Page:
Bradford Robotic Telescope

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Bradford Robotic Telescope
Bradford Robotic Telescope.jpg
The Bradford Robotic Telescope against the peak of Teide
Location(s) Tenerife, Canary Islands, Spain Edit this at Wikidata
Coordinates 28°17′54″N 16°30′34″W / 28.2983°N 16.5094°W / 28.2983; -16.5094Coordinates: 28°17′54″N 16°30′34″W / 28.2983°N 16.5094°W / 28.2983; -16.5094 Edit this at Wikidata
Organization University of Bradford Edit this on Wikidata
Observatory code J54 Edit this at Wikidata
Altitude 2,400 m (7,900 ft) Edit this at Wikidata
Built 2002–2004 (2002–2004) Edit this at Wikidata
Telescope style optical telescope
Schmidt–Cassegrain telescope Edit this on Wikidata
Diameter 35.5 cm (1 ft 2.0 in)
Mounting Equatorial mount
Enclosure Spherical dome Edit this on Wikidata
Website www.telescope.org
Bradford Robotic Telescope is located in Canary Islands
Bradford Robotic Telescope
Location of Bradford Robotic Telescope

The Bradford Robotic Telescope (BRT) is an autonomous astronomical telescope located at Teide Observatory, Tenerife in the Canary Islands. It is owned by the University of Bradford and was built between 2002 and 2004 for remote use by schools[1] and individuals worldwide. As of November 2009, the observatory has returned over 70,000 images and has more than 23,000 users.[2]

On May 15, 2016, the BRT team announced via email to registered users that control of the Bradford Telescope would be transferred to the Open University, and renamed the Autonomous Robotic Telescope (ART).

The transfer of the telescope assets to the Open University was completed in 2016. The original telescope hardware is in the process of being decommissioned (May 2017) and has been replaced by two telescopes on Mount Teide, the Physics Innovations Robotic Telescope Explorer (PIRATE) and the COmpletely Autonomous Service Telescope (COAST) installed as part of the OpenSTEM Labs facility.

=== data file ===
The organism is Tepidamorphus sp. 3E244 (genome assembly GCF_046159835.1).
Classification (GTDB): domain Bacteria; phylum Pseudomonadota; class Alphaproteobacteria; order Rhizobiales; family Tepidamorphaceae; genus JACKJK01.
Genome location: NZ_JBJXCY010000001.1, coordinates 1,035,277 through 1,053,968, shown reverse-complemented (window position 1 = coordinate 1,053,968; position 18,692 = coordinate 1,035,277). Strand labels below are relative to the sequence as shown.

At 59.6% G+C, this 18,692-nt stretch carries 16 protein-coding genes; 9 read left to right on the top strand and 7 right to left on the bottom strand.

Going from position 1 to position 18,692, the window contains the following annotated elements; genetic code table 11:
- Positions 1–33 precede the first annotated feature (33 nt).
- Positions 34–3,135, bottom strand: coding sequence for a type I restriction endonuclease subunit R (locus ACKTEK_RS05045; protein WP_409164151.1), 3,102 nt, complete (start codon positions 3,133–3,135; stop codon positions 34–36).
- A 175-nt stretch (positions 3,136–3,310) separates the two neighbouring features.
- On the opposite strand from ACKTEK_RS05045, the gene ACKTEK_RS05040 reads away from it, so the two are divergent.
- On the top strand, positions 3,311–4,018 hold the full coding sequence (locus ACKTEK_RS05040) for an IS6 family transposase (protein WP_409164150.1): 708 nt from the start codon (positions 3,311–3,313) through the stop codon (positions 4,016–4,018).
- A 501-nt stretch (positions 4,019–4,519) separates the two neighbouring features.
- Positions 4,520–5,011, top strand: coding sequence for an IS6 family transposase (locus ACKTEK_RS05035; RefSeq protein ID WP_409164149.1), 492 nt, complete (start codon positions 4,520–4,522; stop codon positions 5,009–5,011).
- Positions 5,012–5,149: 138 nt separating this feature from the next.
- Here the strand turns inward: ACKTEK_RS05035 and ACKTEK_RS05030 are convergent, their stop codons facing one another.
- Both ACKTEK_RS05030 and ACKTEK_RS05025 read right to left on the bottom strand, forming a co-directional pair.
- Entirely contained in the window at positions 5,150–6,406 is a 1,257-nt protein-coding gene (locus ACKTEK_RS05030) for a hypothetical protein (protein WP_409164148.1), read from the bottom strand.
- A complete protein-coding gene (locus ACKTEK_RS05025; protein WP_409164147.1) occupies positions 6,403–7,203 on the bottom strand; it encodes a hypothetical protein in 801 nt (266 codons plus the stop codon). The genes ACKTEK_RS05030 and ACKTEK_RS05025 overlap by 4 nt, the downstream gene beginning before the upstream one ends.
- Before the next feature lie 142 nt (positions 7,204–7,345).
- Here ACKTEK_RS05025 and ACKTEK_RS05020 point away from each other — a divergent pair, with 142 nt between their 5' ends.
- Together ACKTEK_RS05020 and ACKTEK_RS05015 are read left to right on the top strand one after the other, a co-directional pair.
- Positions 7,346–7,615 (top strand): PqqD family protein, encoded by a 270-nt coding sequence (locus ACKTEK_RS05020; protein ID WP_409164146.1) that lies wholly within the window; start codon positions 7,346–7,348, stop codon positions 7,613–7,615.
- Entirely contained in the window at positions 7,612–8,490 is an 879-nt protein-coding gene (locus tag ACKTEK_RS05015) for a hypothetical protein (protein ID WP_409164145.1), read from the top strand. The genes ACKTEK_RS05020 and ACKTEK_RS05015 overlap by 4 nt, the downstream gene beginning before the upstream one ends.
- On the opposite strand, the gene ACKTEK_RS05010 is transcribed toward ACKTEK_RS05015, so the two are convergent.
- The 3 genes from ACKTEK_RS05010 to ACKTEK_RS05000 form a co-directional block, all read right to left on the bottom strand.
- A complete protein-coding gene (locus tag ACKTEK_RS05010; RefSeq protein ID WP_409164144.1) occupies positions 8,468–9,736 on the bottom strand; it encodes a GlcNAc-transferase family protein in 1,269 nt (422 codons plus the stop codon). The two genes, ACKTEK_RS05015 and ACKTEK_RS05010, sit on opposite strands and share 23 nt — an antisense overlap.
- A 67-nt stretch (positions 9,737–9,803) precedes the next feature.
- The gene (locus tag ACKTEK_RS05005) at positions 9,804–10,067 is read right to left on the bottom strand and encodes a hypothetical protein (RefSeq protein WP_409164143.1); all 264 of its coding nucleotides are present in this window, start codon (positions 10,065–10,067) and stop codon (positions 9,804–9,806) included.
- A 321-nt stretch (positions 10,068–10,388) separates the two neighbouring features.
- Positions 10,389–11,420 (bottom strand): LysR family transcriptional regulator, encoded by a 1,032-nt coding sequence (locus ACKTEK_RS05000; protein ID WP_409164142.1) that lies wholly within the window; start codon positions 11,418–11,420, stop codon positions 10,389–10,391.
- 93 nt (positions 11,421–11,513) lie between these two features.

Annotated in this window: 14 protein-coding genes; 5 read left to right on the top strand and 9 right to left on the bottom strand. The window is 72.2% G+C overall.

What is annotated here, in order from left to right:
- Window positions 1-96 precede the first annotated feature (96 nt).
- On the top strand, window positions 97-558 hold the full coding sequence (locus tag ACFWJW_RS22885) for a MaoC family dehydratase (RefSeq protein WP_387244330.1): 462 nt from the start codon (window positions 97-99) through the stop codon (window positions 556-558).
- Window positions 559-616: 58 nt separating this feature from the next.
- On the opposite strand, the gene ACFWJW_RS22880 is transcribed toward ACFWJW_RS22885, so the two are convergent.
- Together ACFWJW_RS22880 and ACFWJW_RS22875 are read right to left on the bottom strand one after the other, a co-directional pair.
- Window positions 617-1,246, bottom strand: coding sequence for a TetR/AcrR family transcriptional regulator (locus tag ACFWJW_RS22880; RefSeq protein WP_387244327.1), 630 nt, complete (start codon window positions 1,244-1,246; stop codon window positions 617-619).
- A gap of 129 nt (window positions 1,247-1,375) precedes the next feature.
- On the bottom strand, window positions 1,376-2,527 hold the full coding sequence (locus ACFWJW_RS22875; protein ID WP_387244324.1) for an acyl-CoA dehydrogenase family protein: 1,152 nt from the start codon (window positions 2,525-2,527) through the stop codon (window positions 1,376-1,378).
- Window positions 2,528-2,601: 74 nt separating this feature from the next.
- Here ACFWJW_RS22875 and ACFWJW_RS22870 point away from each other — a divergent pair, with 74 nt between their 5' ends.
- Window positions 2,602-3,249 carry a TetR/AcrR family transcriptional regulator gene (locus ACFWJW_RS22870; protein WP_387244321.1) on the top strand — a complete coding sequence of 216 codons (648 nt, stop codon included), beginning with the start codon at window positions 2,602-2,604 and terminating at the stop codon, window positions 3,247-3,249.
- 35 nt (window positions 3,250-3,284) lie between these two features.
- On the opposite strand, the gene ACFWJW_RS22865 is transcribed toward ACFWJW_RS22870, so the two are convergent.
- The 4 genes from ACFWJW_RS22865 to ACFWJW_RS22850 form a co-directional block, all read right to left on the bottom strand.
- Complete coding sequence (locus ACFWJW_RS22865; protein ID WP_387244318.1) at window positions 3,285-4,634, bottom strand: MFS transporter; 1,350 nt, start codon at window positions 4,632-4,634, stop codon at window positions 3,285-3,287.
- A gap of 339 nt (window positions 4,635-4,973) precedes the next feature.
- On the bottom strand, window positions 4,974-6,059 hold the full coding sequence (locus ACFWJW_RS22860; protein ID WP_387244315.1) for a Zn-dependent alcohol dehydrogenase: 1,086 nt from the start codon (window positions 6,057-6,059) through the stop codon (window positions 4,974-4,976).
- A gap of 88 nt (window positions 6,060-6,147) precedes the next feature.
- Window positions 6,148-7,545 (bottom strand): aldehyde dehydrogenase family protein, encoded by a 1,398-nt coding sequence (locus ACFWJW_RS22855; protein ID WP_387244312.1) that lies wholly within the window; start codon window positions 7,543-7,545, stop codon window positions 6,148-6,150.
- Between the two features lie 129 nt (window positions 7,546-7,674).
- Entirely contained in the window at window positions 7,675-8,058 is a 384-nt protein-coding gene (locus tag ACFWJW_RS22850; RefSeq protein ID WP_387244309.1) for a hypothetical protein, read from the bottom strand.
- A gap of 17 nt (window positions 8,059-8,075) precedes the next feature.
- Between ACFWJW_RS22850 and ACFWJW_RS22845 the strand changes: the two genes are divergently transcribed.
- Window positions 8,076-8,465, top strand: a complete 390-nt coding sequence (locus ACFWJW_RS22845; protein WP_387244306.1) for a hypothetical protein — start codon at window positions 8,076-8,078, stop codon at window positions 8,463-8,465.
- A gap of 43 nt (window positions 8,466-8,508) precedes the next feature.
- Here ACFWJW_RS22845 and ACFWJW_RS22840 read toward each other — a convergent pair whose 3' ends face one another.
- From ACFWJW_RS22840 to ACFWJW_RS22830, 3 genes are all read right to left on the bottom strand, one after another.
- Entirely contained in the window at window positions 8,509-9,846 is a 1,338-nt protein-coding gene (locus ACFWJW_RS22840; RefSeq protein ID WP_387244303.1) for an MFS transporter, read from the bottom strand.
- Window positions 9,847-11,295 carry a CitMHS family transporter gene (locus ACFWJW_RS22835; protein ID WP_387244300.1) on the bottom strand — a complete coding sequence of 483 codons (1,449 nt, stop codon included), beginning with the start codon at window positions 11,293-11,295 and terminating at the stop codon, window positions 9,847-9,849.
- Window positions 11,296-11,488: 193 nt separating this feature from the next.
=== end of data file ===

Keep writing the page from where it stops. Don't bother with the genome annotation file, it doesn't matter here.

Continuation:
Mount[edit]

All the hardware is mounted on top of a 2-meter high pier, which rests on the top of the bed rock of the mountain. The pier is made of steel and is filled with sand to prevent further damping. The Paramount ME mount is an equatorial mount, which means that RA axis points to the celestial pole, thus enabling the systems to track objects without field rotation.

Instrumentation[edit]

The Bradford Robotic Telescope consists of three optical systems providing varying fields of view.[3]

Control systems[edit]

In March 2003, a new dome arrived at the site. It uses the Meridian Controls system to control the full dome remotely. No human intervention is required.

Weather systems[edit]

The BRT Weather Station runs 24x7, but is unreliable. It is because the observatory is located very high up. It often occurs that there is haze or cloud cover, right till the bottom of the observatory. So, the observatory weather system relies on the meteorological forecasts from the weather station at Observatorio del Teide. It gives details such as wind speed and direction, solar radiation, internal and external humidity, etc. The main function of the weather station is to provide a signal to the safety control systems. It generates an 'alert' that describes what the weather conditions are. The safety systems have a set of 'rules' that determine bad weather. If any of these 'rules' are met, then the safety systems generates an alert that instruct the control systems to act accordingly.

The different cameras[edit]

Galaxy camera[edit]

Category Details
Camera FLI MicroLine fitted with an E2V CCD47-10. 1024 x 1024 pixels, each 13 µm square
Filter FLI CFW-2 Eight position filter wheel
Focus Optec TCF-s Temperature Controlled Focuser
Optical Schmidt-Cassegrain Celestron C14 optical tube. 3910mm focal length, 355mm aperture at f/11. A Celestron focal reducer gives an effective focal length of 1877mm at f/5.3.
Field of view Approximately 24 arc minutes square

Cluster camera[edit]

Category Details
Camera FLI MaxCam CM2-1 fitted with an E2V CCD47-10. 1024 x 1024 pixels, each 13 µm square
Filter FLI CFW-2 Eight position filter wheel
Focus Fixed focus point
Optical Nikon 200mm lens
Field of view Approximately 3 degrees square

Constellation camera[edit]

Category Details
Camera FLI MaxCam CM2-1 fitted with an E2V CCD47-10. 1024 x 1024 pixels, each 13 µm square
Filter FLI CFW-2 Eight position filter wheel
Focus Fixed focus point
Optical Nikon 16mm lens at f/2.8
Field of view Approximately 40 degrees square

References[edit]

External links[edit]